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The sea star, more commonly known as the starfish, includes nearly 2,000 species. One of those, known as the Pentasteria, lived during dinosaur times.
You would almost think this starfish was like today’s starfishes, as it has a mouth as well as five unique arms.
The main difference between the Pentasteria and today’s starfish is that the former lacked suction discs that would have allowed it to feed on shelled creatures.
While it would be nice to know more about prehistoric starfish, finding a whole specimen is like tracking down the elusive needle in a haystack. What paleontologists do have are ossicles, which are calcite pieces from the starfish’s skeleton.
Like many creatures we’ve talked about so far, starfish was believed to have lived about 450 million years back during the Ordovician Period.
Sharks have been around for over 400 million years and were one of the first vertebrates to evolve. They are still around today, although their numbers have declined due to overfishing.
When did sharks first appear? Early fossil evidence for sharks was found in the Late Ordovician Period, 400 million years ago.
The Carboniferous Period is known as the ‘golden age of sharks.’ The golden age was a period in Earth history from 357.2 to 299.9 million years ago characterized by the global temperatures being higher than they are today and carbon dioxide levels in the atmosphere being much higher.
Sharks grew into giants during the Cenozoic era. They were about 16 meters long and had teeth about 6 inches across, which means they could have preyed on dinosaurs.
Megalodon was a fossil shark that lived in the Pliocene.
The Megalodon is a prime example of an ancient shark that lived during the Cenozoic Era. This era began 65 Mya and lasted until the end of the last ice age. The Megalodon was a giant shark that grew to over 100 feet long and weighed 60 tons.
A Megatooth shark is a large, extinct species of shark that lived during the Cenozoic Era. These ancient sharks evolved into modern-day sharks.
The next time you swat away a bee, just think that dinosaurs would have had to contend with the same insect. Bees were found via fossilized records that date back 100 million years. They and dinosaurs would have shared the earth for more than 30 million years.
There’s an argument over whether bees died when dinosaurs went extinct or if they made it through the extinction event. Experts will staunchly defend both sides of this argument. What seems to be true is that some bee species did carry on to today’s times while others died with the dinosaurs.
Aquatic or burrowing lizards are the ancestors of snakes, which were thought to live in the Jurassic Period. As the Paleocene Epoch occurred, which was after dinosaurs went extinct, snakes began diversifying into more of the species around today.
While we don’t know if dinosaurs ate snakes, we’re certain that snakes ate dinosaurs. In 2010, National Geographic reported on a fossilized snake skeleton in India that preserved a serpent-like snake going to town on dinosaur eggs.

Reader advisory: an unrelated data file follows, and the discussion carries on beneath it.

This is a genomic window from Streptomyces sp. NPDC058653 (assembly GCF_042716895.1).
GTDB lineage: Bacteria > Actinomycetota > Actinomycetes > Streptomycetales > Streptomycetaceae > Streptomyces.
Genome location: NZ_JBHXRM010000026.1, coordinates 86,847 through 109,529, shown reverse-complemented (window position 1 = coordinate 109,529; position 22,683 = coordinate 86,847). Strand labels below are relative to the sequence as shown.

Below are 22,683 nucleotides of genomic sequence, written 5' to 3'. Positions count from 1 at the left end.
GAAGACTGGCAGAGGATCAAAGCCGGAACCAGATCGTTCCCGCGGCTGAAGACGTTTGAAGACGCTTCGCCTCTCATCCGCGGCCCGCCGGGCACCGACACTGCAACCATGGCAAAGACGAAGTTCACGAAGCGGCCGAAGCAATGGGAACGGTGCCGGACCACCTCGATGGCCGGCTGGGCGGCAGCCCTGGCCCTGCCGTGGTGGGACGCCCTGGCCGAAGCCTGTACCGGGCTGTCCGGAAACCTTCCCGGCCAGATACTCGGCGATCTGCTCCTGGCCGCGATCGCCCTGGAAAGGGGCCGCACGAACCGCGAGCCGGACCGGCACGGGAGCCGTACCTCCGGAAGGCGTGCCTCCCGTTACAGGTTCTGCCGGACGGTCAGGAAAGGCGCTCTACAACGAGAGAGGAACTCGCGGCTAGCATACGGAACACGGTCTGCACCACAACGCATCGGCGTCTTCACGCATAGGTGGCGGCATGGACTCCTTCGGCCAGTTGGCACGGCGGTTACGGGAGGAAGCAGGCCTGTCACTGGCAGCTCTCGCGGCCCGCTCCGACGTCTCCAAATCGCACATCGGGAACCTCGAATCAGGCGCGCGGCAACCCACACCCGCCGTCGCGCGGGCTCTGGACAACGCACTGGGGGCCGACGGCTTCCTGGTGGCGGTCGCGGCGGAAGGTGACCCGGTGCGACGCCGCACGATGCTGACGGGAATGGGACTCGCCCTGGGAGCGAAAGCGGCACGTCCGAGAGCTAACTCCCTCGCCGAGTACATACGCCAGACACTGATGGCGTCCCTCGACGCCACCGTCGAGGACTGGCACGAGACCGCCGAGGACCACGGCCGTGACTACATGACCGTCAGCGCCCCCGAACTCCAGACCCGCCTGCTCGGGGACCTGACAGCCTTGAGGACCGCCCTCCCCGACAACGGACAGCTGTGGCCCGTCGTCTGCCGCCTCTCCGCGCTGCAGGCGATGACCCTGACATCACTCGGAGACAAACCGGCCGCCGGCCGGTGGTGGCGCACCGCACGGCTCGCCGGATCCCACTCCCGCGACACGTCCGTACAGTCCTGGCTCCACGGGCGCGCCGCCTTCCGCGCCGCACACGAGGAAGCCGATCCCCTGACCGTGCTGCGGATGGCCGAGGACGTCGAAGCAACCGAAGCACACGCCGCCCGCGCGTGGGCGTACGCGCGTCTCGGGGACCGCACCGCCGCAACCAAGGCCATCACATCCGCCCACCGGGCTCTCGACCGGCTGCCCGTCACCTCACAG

The first time that crocodilians appeared on the earth was 95 million years ago, during the Late Cretaceous Period. Many dinosaurs were crocodilians, such as Deinosuchus, Suchosaurus, Neosuchia, Notosuchia, and Protosuchia.
We know that these crocodilians are no more, but the creatures that gave way to modern-day alligators and crocodiles still exist. The question becomes, how?
Apparently, it was due to their body shape, believes some experts. Their body design would have allowed crocodilians to withstand many environmental changes that occurred after the asteroid impacted the earth.
Further, crocodiles can live in pitch blackness or light, in water or out of it. The crocodilians that couldn’t all perished.
In 2020, Russian scientists found amphibian remains that date back to about 168 million years ago, says UK news site Evening Standard.
The recovered salamander species, called Egoria malashichevi, was part of what are stem salamanders. A stem salamander is an ancient species that so far seems to originate exclusively in Russia.
These ancient salamanders alive in the time of dinosaurs would have lived in large bodies of water, whereas today, salamanders prefer smaller bodies of water.
The Triadobatrachus is considered the first proto-frog. Its home was what is today Madagascar, but 250 million years back during the Early Triassic Period.
However, there’s some evidence that proto-frogs could have been even older than that, like 265 million years ago during the Permian Period.
Today, we have more than 7,300 different frog species, which is a ton! If you’ve ever wondered why so many types of frogs exist, it might be due to the extinction event that killed off the dinosaurs.
According to a 2017 BBC article, frogs began diversifying roughly 66 million years ago, the same time as the Cretaceous-Paleogene extinction event. The BBC quotes research published in the journal PNAS that states that up to three unique frog lineages occurred right after extinction. These lineages accommodate about 88 percent of the frogs that live today.
Dinosaurs and frogs shared the earth simultaneously, at least for a little while. Which one was the predator and which was the prey? Frogs would have preyed on smaller dinosaurs, especially huge, extinct proto-frogs like the Beelzebufo ampinga.